I am a dreamer. I guess like everybody else, I dream of being rich and famous; of travelling to exotic locations in the world; of having my own mansion with my own majestic view of the valley and my own swimming pool. I do have days when I like day-dreaming of things that does not hold a hint of seriousness for me in the sense that they are not really part of the goals I want to achieve. Or in other words, they are impossible for me, since for me, they are just that – dreams. I also have days wherein I dream of things I do want to achieve such as a fulfilling job, a loving husband and well-raised kids. These are my goals in life which I would further break down into details in terms of short, mid and long term goals. Now these are the kind of dreams that I know are possible because I will make them not just dreams but reality as well.
Then there are those days when I dream of what could have been; when I think of past events in my life wherein a different outcome would have happened had I made a different decision or did a different thing. I guess we all have our moments when we think about the what if’s in life. What if I didn’t go to that school and pursued the kind of education I have now? What if I didn’t lend that so large a sum to that person and instead have invested the money some other way? What if I remained in my own social niche and pursued something else instead of totally uprooting my life to pursue what I am doing now? What if I had taken that offer to go to this place? This company? This country? this university? There are days when we dream of all the what if’s of life.
I think it is alright to dream of the what if’s. To dwell on them, I believe is a different matter entirely. Dwelling too much on the what if’s of life makes us wish that it was that other option we’ve taken or that other decision we’ve made. It makes us wish for it so hard that we become unhappy with the choice that we have now. And this is what we now call regret.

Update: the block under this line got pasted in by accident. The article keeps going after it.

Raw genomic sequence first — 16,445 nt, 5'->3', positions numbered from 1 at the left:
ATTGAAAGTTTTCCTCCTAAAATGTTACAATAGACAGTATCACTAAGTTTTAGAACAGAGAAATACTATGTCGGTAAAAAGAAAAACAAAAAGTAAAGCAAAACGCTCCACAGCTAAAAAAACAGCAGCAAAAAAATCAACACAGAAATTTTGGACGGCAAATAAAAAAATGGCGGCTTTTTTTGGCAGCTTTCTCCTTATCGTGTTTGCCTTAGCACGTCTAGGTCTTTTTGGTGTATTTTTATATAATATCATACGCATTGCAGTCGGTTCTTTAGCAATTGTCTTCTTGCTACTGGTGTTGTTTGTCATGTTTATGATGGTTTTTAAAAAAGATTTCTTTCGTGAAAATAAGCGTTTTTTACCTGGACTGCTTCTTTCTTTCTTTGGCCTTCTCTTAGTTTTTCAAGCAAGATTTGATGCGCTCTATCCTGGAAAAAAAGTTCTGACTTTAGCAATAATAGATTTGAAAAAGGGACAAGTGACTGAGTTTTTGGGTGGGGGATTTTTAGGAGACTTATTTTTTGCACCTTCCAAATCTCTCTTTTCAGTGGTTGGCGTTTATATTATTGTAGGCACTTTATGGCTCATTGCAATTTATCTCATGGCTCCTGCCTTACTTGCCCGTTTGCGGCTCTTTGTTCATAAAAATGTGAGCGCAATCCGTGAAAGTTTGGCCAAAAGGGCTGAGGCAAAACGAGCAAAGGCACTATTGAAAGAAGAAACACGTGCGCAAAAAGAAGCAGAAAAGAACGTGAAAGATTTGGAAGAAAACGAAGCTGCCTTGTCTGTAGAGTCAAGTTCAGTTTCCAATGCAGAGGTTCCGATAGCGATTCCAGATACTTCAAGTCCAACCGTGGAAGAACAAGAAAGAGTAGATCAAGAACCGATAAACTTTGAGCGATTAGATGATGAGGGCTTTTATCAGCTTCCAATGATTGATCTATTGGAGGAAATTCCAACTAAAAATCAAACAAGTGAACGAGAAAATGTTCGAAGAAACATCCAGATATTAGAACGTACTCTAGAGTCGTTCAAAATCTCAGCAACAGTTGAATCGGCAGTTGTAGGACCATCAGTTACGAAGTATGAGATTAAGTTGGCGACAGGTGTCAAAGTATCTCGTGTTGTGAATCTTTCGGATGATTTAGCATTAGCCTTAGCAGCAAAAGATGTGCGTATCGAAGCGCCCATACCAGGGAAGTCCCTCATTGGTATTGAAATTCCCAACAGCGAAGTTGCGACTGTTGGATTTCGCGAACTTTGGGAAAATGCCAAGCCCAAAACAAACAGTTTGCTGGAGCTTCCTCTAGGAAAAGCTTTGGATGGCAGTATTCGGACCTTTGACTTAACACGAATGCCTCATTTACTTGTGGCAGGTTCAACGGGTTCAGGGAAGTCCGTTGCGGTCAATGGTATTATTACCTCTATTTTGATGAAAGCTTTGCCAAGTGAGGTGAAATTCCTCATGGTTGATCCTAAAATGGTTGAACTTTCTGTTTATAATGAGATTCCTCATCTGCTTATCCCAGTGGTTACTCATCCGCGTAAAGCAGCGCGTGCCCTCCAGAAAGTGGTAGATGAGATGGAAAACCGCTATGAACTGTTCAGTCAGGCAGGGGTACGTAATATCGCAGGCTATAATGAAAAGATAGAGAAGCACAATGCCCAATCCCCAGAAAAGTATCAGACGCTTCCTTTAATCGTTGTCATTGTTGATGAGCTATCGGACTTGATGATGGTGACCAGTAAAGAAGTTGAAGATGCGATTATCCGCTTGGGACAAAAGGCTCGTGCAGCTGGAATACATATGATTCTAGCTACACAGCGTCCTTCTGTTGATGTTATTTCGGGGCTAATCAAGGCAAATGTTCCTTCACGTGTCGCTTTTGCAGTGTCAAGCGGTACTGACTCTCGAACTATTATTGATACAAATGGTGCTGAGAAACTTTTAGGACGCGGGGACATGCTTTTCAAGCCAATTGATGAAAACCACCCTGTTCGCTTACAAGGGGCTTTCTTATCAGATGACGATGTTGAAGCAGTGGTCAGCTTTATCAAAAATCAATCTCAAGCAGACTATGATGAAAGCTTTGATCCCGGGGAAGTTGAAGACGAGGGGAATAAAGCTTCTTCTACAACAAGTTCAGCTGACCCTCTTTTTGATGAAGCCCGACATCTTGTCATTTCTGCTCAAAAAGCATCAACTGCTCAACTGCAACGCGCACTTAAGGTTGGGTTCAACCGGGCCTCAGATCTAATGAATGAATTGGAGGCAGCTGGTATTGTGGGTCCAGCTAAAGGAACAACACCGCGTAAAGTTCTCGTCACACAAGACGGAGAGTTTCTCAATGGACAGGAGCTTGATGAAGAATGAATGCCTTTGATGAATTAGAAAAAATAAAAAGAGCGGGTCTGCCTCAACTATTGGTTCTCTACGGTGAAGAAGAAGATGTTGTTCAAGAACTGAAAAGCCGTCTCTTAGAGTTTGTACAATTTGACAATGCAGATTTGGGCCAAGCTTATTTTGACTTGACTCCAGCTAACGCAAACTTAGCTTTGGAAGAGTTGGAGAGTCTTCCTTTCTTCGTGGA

Regret, I believe, is a normal part of life. It is normal for any sane individual to have regrets in life and I believe this is something that we cannot really avoid. I think that without regret, we won’t learn any lessons and we won’t improve as a person. There are indeed times when the other decision would have really been better; when the grass is really greener on the other side of where we’re at. At this point, if we regret the decision we’ve made that led us to the not so green side of the grass, then we can learn from the experience so that the next time around, we would know how to distinguish which grass is indeed greener.
Then again, after we’ve learned the lesson that led to us having regrets, then it is thus befitting that we live with the decision we’ve made or the path we’ve taken. The grass in the other side may indeed be greener, but who said that we cannot make the grass where we’re at as green or if not even greener than the other side. It all boils down then to what we do with the decision we made – whether we decide to live by it and do the best we can to make the most of it or if we forever wallow in regret and wishful longing of what could have been thereby forgoing the actual choice we made.
I know this is a hard truth to swallow. I have my own bagful of regrets I could share. I admit I have my own moments wherein I wished I could have done something else, decided something else, said something else, tried something else. But then at the end of the day, the ultimate loser will be ourselves if we let our minds wallow in self-pity over what could have been; if we stressed ourselves over what we could have done.
Bottomline is: let’s just simply make the best of what we have now, learn from the reason why we are having regrets over this one, and do our best the next time around. J I know it’s better said than done but we could at least try.